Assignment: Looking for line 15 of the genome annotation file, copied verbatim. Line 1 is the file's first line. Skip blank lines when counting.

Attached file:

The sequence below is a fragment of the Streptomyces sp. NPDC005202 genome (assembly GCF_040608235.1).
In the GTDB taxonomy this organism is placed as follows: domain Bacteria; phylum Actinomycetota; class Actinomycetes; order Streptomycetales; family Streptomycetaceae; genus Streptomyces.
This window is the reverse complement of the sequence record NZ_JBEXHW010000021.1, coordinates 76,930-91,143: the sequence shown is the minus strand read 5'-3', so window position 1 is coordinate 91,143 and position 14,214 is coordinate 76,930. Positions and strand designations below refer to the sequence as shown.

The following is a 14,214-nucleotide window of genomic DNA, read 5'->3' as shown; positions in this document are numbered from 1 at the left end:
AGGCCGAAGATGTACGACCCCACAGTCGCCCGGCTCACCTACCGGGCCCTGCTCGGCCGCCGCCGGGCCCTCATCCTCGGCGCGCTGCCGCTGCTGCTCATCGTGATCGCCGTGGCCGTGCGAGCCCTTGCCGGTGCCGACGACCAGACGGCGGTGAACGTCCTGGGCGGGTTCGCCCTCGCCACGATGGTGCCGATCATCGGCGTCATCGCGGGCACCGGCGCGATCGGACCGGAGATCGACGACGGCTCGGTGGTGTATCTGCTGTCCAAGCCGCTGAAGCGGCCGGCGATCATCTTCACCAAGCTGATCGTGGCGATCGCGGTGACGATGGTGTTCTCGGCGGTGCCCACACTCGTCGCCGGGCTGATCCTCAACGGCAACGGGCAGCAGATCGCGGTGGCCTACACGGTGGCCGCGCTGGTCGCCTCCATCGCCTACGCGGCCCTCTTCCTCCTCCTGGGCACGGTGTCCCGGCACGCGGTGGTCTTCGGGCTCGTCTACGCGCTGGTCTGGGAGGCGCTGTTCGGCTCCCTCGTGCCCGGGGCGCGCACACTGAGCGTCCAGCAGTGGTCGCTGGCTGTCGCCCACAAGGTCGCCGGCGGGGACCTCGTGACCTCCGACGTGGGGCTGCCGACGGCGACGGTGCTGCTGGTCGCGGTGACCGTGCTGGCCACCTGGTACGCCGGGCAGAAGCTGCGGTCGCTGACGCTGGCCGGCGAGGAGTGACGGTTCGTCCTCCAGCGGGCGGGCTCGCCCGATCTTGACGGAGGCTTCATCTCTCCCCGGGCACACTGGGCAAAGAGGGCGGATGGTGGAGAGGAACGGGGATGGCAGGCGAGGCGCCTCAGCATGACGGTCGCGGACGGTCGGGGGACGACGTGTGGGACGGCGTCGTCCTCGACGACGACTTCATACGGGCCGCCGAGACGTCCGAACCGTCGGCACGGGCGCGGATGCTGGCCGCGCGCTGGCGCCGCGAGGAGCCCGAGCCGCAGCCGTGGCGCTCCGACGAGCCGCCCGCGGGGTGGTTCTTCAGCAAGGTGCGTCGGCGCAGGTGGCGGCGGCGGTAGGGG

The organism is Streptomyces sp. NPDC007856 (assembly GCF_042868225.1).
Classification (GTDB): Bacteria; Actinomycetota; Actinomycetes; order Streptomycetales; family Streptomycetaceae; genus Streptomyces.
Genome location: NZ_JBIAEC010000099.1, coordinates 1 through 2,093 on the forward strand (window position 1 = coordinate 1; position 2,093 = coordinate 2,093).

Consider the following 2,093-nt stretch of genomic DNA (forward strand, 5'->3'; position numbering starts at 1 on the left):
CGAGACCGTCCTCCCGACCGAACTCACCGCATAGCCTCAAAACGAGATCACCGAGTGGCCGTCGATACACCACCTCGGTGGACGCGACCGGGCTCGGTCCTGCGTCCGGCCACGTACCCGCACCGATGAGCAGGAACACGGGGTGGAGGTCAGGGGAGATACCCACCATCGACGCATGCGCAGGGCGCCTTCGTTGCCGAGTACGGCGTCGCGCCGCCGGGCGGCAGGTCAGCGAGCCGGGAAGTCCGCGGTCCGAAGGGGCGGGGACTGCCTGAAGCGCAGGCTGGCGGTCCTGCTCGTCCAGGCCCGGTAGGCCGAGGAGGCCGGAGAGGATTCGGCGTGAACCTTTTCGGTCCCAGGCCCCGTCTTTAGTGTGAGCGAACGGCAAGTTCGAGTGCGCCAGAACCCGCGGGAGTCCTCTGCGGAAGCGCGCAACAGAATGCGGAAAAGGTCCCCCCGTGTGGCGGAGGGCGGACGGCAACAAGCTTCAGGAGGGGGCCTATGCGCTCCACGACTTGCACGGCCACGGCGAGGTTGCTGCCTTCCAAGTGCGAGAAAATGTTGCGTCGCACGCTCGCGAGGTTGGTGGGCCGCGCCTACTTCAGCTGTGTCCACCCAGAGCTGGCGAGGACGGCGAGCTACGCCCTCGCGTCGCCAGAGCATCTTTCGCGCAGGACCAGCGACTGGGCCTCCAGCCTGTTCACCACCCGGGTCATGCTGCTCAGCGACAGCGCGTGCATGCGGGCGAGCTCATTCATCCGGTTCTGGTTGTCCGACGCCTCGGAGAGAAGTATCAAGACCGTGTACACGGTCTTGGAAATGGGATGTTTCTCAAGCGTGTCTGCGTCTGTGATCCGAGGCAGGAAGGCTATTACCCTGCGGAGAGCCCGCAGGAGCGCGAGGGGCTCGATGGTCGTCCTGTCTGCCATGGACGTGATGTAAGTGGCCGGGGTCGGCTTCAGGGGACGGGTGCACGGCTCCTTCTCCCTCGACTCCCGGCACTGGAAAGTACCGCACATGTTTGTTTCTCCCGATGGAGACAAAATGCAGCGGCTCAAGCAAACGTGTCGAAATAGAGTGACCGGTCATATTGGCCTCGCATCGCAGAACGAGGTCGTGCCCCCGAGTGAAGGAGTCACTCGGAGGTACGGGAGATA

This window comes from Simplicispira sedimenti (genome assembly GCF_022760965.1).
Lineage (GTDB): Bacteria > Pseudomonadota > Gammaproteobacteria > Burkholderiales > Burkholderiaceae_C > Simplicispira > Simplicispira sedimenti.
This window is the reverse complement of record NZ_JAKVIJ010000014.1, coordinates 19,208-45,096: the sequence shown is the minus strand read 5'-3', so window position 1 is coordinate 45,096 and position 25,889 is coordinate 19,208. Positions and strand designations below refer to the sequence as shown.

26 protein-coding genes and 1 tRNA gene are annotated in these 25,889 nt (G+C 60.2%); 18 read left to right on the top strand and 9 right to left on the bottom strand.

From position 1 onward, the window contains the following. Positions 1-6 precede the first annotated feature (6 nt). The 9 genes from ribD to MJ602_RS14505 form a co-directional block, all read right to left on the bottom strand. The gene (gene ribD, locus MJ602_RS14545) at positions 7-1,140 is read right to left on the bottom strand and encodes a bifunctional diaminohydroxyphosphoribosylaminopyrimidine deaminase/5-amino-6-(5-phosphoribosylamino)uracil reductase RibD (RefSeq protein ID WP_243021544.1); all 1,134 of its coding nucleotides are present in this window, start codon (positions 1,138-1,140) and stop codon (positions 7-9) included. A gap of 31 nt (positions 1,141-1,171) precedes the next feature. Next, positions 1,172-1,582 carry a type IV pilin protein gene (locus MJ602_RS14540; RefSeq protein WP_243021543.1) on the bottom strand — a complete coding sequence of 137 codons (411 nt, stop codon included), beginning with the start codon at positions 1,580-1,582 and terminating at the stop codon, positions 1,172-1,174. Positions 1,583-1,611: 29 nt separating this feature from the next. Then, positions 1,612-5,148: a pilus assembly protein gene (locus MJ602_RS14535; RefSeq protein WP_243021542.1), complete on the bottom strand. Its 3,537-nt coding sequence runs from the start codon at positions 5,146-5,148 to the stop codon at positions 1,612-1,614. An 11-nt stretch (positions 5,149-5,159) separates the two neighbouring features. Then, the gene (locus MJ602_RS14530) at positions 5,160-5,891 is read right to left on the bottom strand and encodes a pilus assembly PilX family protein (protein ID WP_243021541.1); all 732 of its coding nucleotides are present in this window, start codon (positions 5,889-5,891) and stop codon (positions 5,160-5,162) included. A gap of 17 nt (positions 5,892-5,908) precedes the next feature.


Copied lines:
From position 1 onward, the window contains the following. Positions 1-6 precede the first annotated feature (6 nt). The 9 genes from ribD to MJ602_RS14505 form a co-directional block, all read right to left on the bottom strand. The gene (gene ribD, locus MJ602_RS14545) at positions 7-1,140 is read right to left on the bottom strand and encodes a bifunctional diaminohydroxyphosphoribosylaminopyrimidine deaminase/5-amino-6-(5-phosphoribosylamino)uracil reductase RibD (RefSeq protein ID WP_243021544.1); all 1,134 of its coding nucleotides are present in this window, start codon (positions 1,138-1,140) and stop codon (positions 7-9) included. A gap of 31 nt (positions 1,141-1,171) precedes the next feature. Next, positions 1,172-1,582 carry a type IV pilin protein gene (locus MJ602_RS14540; RefSeq protein WP_243021543.1) on the bottom strand — a complete coding sequence of 137 codons (411 nt, stop codon included), beginning with the start codon at positions 1,580-1,582 and terminating at the stop codon, positions 1,172-1,174. Positions 1,583-1,611: 29 nt separating this feature from the next. Then, positions 1,612-5,148: a pilus assembly protein gene (locus MJ602_RS14535; RefSeq protein WP_243021542.1), complete on the bottom strand. Its 3,537-nt coding sequence runs from the start codon at positions 5,146-5,148 to the stop codon at positions 1,612-1,614. An 11-nt stretch (positions 5,149-5,159) separates the two neighbouring features. Then, the gene (locus MJ602_RS14530) at positions 5,160-5,891 is read right to left on the bottom strand and encodes a pilus assembly PilX family protein (protein ID WP_243021541.1); all 732 of its coding nucleotides are present in this window, start codon (positions 5,889-5,891) and stop codon (positions 5,160-5,162) included. A gap of 17 nt (positions 5,892-5,908) precedes the next feature.